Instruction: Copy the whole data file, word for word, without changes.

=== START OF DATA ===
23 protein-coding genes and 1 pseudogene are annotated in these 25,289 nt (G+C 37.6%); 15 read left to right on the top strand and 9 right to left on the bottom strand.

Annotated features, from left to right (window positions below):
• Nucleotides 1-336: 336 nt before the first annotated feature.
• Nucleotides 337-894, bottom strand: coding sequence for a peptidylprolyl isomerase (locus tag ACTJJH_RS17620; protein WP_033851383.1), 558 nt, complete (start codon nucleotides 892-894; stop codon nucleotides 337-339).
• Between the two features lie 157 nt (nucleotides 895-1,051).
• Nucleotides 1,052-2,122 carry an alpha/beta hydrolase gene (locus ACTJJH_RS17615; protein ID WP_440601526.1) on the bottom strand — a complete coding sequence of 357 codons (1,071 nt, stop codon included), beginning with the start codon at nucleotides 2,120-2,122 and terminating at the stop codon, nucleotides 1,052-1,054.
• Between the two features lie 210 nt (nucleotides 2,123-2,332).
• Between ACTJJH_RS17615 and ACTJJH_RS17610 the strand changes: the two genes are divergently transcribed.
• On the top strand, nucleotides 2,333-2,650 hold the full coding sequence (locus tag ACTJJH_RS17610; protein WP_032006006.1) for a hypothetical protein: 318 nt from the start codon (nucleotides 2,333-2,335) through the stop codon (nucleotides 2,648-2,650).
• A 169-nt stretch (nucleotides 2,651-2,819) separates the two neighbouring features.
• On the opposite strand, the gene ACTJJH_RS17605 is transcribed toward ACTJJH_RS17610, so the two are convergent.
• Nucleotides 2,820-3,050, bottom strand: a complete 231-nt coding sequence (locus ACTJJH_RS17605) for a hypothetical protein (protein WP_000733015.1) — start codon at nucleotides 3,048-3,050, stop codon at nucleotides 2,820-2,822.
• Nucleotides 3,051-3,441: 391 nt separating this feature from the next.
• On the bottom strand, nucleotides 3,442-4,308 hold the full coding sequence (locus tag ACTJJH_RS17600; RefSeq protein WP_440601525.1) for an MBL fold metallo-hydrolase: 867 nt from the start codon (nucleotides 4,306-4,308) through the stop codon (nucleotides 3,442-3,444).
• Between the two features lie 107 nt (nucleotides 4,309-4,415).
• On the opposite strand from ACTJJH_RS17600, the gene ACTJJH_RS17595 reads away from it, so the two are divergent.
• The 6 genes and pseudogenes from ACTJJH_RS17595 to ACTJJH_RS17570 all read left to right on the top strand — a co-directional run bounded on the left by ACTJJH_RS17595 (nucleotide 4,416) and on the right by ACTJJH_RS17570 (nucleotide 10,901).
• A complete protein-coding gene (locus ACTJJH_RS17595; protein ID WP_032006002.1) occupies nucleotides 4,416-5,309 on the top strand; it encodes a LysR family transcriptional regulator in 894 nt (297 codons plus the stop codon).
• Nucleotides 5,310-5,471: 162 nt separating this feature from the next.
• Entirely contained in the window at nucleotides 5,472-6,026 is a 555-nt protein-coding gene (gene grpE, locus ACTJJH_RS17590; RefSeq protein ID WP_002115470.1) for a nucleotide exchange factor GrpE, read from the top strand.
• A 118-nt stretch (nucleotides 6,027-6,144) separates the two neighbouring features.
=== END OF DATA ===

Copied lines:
23 protein-coding genes and 1 pseudogene are annotated in these 25,289 nt (G+C 37.6%); 15 read left to right on the top strand and 9 right to left on the bottom strand.

Annotated features, from left to right (window positions below):
• Nucleotides 1-336: 336 nt before the first annotated feature.
• Nucleotides 337-894, bottom strand: coding sequence for a peptidylprolyl isomerase (locus tag ACTJJH_RS17620; protein WP_033851383.1), 558 nt, complete (start codon nucleotides 892-894; stop codon nucleotides 337-339).
• Between the two features lie 157 nt (nucleotides 895-1,051).
• Nucleotides 1,052-2,122 carry an alpha/beta hydrolase gene (locus ACTJJH_RS17615; protein ID WP_440601526.1) on the bottom strand — a complete coding sequence of 357 codons (1,071 nt, stop codon included), beginning with the start codon at nucleotides 2,120-2,122 and terminating at the stop codon, nucleotides 1,052-1,054.
• Between the two features lie 210 nt (nucleotides 2,123-2,332).
• Between ACTJJH_RS17615 and ACTJJH_RS17610 the strand changes: the two genes are divergently transcribed.
• On the top strand, nucleotides 2,333-2,650 hold the full coding sequence (locus tag ACTJJH_RS17610; protein WP_032006006.1) for a hypothetical protein: 318 nt from the start codon (nucleotides 2,333-2,335) through the stop codon (nucleotides 2,648-2,650).
• A 169-nt stretch (nucleotides 2,651-2,819) separates the two neighbouring features.
• On the opposite strand, the gene ACTJJH_RS17605 is transcribed toward ACTJJH_RS17610, so the two are convergent.
• Nucleotides 2,820-3,050, bottom strand: a complete 231-nt coding sequence (locus ACTJJH_RS17605) for a hypothetical protein (protein WP_000733015.1) — start codon at nucleotides 3,048-3,050, stop codon at nucleotides 2,820-2,822.
• Nucleotides 3,051-3,441: 391 nt separating this feature from the next.
• On the bottom strand, nucleotides 3,442-4,308 hold the full coding sequence (locus tag ACTJJH_RS17600; RefSeq protein WP_440601525.1) for an MBL fold metallo-hydrolase: 867 nt from the start codon (nucleotides 4,306-4,308) through the stop codon (nucleotides 3,442-3,444).
• Between the two features lie 107 nt (nucleotides 4,309-4,415).
• On the opposite strand from ACTJJH_RS17600, the gene ACTJJH_RS17595 reads away from it, so the two are divergent.
• The 6 genes and pseudogenes from ACTJJH_RS17595 to ACTJJH_RS17570 all read left to right on the top strand — a co-directional run bounded on the left by ACTJJH_RS17595 (nucleotide 4,416) and on the right by ACTJJH_RS17570 (nucleotide 10,901).
• A complete protein-coding gene (locus ACTJJH_RS17595; protein ID WP_032006002.1) occupies nucleotides 4,416-5,309 on the top strand; it encodes a LysR family transcriptional regulator in 894 nt (297 codons plus the stop codon).
• Nucleotides 5,310-5,471: 162 nt separating this feature from the next.
• Entirely contained in the window at nucleotides 5,472-6,026 is a 555-nt protein-coding gene (gene grpE, locus ACTJJH_RS17590; RefSeq protein ID WP_002115470.1) for a nucleotide exchange factor GrpE, read from the top strand.
• A 118-nt stretch (nucleotides 6,027-6,144) separates the two neighbouring features.